Feb 11, 201209:48 AMChina Mom

Old School Parenting

Feb 11, 2012 - 09:48 AM

Just when I think I have the hang of this parenting gig, my daughter throws in something new. She does something completely out of character. She enters a new phase. She develops a new taste – or stops liking what she’s loved for as long as we both can remember.

Crazy kids. Growing up and developing. Don’t they know they’re supposed to stay the same so I can get on with my life? Why do they have to keep things interesting like that? When she was a baby and toddler, I found myself running to the What to Expect… books. But now that she’s older, I’ve been missing those old books. I need advice. Yes, there are countless parenting books out there – and that’s been part of my problem. So many choices, so many styles. I’ve felt adrift in a sea of advice.

A few months ago, one of my best friends from college recommended a parenting book in passing while we were visiting them in Dallas. It was on her kitchen island and she commented, “These books are great – they’ve been around forever, but I’ve always found their insight to be spot-on.”

I glanced at the book, saw a number on the cover and thought, “Great! I’ll remember that and pick it up next time I’m in the bookstore.”

Famous last words. I’m rarely alone in a bookstore with time to browse and a Google search of “parenting book with age on the cover” was fruitless. So I did something crazy. I emailed my friend and – gasp – asked her.

It’s a classic series titled, Your Five Year Old, Your Six Year Old, etc. by Louise Bates Ames, PhD and Frances Ilg, MD. The series was published in the late 70s-early 80s and is a tad dated. I just look past the “traditional” parenting roles and remember a time when television shows couldn't be recorded and watched whenever, wherever.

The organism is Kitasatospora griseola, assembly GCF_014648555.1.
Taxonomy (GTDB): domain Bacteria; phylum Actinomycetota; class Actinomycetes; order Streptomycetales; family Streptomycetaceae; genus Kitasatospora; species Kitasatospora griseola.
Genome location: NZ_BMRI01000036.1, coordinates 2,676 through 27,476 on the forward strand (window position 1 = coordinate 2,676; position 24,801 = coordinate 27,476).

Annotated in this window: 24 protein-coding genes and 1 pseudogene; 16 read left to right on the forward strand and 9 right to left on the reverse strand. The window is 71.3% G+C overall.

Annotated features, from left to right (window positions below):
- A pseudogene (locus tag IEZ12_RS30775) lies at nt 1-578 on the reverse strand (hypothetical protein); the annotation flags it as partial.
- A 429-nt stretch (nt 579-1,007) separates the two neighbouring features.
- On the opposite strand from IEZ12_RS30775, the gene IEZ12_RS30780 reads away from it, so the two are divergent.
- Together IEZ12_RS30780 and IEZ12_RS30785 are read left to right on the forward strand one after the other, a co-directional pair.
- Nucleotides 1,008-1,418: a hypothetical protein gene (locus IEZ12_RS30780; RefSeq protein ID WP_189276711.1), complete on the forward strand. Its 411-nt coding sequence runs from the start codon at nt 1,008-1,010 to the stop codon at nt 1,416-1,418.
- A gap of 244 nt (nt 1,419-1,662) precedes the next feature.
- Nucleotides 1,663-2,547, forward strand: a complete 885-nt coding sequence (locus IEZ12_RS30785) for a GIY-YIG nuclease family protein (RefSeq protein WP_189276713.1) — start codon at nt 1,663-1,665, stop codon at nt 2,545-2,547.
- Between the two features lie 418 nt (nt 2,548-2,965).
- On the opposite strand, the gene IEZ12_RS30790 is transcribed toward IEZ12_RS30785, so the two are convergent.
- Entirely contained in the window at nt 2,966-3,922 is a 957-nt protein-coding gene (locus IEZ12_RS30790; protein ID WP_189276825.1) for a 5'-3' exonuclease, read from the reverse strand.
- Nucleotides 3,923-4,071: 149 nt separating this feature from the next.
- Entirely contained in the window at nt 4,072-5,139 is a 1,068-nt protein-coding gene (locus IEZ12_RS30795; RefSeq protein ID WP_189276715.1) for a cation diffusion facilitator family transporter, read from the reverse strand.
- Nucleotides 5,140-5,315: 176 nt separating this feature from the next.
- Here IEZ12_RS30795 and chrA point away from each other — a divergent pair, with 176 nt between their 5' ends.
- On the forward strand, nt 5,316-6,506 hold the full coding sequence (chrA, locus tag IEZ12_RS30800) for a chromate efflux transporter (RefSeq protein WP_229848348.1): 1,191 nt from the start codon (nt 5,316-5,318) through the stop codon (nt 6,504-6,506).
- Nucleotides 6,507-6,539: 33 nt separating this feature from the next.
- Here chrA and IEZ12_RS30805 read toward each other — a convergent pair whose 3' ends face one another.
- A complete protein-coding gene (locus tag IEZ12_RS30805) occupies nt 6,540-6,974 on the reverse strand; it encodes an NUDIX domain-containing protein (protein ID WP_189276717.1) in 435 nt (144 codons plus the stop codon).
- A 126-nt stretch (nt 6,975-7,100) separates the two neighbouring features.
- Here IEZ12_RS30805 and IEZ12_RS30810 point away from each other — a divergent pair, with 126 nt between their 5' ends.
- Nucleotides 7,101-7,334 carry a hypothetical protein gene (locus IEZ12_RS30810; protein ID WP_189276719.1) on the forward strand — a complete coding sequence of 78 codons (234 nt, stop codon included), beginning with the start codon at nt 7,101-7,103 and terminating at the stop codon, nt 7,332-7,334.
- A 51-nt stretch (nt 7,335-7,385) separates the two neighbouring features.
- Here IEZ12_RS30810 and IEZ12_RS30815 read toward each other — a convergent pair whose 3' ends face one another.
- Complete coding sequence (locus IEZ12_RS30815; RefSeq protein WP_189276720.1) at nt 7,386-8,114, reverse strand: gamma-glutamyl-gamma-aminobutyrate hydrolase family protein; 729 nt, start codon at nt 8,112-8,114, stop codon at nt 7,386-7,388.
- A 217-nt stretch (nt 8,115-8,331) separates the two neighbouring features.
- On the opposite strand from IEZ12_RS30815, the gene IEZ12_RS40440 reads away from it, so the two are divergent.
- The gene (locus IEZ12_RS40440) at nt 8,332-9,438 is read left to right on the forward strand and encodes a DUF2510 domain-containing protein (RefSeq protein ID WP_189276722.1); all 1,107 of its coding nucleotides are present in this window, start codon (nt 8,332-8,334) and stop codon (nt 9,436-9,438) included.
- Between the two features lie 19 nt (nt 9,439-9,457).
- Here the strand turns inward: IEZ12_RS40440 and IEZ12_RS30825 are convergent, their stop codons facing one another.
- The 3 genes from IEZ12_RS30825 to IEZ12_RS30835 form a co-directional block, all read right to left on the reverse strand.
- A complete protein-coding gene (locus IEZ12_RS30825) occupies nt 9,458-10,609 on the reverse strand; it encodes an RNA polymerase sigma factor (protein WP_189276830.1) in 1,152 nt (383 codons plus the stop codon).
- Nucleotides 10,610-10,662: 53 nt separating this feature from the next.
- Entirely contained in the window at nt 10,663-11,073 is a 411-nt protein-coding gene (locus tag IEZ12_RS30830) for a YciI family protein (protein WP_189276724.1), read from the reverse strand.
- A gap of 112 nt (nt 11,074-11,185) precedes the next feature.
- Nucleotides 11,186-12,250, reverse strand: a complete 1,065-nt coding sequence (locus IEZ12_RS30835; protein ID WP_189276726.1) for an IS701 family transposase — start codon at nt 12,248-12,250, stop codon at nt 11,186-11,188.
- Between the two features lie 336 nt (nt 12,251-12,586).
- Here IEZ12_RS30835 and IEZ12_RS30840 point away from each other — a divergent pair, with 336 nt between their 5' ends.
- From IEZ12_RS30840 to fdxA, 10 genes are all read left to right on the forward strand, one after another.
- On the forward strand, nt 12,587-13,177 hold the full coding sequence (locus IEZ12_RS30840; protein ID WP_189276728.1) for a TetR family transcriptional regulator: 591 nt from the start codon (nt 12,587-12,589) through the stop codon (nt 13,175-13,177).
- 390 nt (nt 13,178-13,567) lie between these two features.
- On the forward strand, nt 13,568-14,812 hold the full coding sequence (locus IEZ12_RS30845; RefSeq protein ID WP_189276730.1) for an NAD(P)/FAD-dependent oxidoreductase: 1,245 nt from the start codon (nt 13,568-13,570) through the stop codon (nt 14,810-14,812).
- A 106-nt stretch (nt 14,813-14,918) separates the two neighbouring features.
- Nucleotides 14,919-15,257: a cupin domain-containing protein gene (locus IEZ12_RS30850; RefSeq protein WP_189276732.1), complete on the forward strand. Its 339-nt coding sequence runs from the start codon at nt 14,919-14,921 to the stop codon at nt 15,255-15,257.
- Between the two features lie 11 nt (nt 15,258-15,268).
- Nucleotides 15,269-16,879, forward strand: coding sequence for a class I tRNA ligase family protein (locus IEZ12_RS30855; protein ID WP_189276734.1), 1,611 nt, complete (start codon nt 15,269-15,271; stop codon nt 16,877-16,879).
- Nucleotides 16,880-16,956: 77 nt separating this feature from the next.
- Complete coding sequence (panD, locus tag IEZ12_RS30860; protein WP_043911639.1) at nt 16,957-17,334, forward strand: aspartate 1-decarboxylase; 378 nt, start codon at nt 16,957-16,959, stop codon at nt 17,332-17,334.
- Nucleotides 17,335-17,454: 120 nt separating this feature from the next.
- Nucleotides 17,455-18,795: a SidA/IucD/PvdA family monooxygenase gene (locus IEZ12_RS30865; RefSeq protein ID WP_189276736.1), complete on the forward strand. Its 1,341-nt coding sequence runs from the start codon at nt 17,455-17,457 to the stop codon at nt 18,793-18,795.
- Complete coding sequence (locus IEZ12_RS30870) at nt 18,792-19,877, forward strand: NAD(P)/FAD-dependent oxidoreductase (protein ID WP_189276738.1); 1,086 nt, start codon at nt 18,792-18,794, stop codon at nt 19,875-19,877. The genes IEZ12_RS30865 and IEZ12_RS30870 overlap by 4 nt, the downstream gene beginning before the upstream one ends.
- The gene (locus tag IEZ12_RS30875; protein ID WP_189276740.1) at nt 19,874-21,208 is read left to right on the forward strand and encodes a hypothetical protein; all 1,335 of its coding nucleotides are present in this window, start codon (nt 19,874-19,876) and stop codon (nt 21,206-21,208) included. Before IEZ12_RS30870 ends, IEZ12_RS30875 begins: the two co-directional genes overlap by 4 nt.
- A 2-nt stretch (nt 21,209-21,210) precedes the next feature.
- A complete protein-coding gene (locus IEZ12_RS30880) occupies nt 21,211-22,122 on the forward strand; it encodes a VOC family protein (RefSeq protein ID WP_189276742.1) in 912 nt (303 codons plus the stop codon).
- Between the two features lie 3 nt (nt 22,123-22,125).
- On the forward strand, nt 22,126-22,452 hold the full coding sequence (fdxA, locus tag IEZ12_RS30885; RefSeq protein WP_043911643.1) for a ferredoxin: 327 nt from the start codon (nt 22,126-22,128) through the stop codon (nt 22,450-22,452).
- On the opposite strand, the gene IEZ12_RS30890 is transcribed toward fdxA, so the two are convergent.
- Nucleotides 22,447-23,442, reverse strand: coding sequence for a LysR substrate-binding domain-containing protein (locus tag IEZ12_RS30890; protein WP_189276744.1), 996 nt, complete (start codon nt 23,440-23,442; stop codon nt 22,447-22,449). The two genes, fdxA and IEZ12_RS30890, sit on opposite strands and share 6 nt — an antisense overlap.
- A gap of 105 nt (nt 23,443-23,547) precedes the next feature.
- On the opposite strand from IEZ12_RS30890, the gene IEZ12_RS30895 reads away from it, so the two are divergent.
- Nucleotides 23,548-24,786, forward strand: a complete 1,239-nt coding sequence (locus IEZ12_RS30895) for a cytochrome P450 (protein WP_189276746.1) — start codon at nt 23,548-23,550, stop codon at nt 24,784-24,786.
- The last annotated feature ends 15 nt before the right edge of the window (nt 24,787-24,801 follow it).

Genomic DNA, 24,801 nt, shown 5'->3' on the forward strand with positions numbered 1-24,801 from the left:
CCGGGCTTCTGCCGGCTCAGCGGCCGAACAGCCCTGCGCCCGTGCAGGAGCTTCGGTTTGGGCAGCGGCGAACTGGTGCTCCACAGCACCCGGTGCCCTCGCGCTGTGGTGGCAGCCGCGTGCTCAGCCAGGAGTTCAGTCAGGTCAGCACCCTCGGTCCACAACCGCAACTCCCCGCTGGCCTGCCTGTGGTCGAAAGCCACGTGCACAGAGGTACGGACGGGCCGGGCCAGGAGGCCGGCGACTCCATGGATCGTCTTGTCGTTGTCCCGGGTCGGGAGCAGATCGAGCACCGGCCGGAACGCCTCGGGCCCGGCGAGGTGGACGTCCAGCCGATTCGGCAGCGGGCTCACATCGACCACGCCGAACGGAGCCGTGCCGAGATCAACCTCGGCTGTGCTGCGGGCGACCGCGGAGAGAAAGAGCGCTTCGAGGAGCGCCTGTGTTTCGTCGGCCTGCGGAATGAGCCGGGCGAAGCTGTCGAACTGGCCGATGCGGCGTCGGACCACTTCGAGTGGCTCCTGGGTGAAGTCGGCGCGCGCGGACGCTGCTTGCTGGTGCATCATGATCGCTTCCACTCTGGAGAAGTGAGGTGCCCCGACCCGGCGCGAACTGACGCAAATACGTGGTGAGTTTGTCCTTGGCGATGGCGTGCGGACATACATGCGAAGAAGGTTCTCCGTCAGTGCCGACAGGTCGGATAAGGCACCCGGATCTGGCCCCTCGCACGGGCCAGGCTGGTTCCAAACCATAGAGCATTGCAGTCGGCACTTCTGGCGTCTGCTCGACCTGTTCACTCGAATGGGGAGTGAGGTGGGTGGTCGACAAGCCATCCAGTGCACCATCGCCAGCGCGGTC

But childhood development hasn't changed. Children are still growing up and going through the same stages and when it comes to that, the series is helpful and on-target.

The title alone gives me comfort. Each book has a subtitle and this one is Your Six Year Old: Loving and Defiant. That pretty much describes most any morning in our house between 7:00 and 7:08.

And the inside flap alone gave me peace: “The six-year-old is a complex child, entirely different from the five-year-old. Though many of the changes are for the good…this is not necessarily an easy time. Relationships with mothers are troubled -- most of the time Six adores mother, but whenever things go wrong, it's her fault. It used to be, at Five, that she was the center of the child's universe; now, the child is the center of his own universe.”

It’s like they know me.

And it’s nice to know what’s “normal” for this age and keep my expectations realistic. I also understand “why” my daughter’s acting the way she is now (sorta) and how I can better respond (sorta).

Because just as soon as I have this phase figured out, she’s going to change. And from what I've read, seven is just as bumpy of a ride.

Mar 1, 2012 12:00 pm
 Posted by  honeybeemama

I heard about these books recently on the radio! I love having more positive feedback about them. I have been coming back to Parenting with Love and Logic over and over again. I still have not learned all my lessons by any means; parenting is a work in progress! But that combined with a practice of reaching out to friends and family to ask for help and advice helps me to keep my sanity and keep going!

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Sarah Roe discovered the art of couponing in 2005 when her son was diagnosed with life threatening food allergies and the rising cost of medications and food made it difficult to feed her own family. By 2007, Sarah began teaching coupon workshops in Tulsa, Oklahoma and founded Tulsa's Coupon Queen, LLC

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